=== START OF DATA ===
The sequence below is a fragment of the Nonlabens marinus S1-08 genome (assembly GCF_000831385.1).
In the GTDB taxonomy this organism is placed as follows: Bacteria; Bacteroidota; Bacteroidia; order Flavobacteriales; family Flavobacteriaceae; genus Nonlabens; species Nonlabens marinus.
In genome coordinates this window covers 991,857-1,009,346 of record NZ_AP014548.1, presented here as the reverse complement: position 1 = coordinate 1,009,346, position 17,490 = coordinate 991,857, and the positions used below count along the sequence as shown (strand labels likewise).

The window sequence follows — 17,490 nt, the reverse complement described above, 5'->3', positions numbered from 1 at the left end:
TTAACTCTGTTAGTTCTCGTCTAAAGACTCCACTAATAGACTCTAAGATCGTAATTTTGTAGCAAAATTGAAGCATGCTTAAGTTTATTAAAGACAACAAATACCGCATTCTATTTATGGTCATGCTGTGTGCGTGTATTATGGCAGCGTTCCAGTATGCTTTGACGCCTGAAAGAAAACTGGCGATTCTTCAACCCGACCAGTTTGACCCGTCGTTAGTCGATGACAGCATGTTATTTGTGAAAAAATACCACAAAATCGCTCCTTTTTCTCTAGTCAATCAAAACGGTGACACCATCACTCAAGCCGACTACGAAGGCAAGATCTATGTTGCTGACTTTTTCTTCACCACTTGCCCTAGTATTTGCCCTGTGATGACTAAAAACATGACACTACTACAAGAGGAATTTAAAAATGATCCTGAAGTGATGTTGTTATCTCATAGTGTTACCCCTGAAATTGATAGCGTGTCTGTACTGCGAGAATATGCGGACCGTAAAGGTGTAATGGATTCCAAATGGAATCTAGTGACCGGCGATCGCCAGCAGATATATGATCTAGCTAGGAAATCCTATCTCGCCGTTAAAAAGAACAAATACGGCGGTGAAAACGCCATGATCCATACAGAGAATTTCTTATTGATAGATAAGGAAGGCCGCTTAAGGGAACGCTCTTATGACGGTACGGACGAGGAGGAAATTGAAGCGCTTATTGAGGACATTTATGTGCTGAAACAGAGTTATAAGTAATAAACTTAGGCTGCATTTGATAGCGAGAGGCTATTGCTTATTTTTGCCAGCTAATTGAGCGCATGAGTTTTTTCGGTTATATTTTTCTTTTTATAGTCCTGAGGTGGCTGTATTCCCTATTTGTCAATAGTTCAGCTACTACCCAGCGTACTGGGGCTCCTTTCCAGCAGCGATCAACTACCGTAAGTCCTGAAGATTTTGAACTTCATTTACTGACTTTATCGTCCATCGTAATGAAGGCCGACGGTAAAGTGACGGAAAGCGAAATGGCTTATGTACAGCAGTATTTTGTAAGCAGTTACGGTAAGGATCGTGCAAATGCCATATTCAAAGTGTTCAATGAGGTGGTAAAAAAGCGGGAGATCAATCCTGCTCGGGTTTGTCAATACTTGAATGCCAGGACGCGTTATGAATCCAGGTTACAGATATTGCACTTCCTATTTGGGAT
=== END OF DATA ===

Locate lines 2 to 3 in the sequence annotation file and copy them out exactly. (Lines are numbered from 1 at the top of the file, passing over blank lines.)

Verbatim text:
In the GTDB taxonomy this organism is placed as follows: Bacteria; Bacteroidota; Bacteroidia; order Flavobacteriales; family Flavobacteriaceae; genus Nonlabens; species Nonlabens marinus.
In genome coordinates this window covers 991,857-1,009,346 of record NZ_AP014548.1, presented here as the reverse complement: position 1 = coordinate 1,009,346, position 17,490 = coordinate 991,857, and the positions used below count along the sequence as shown (strand labels likewise).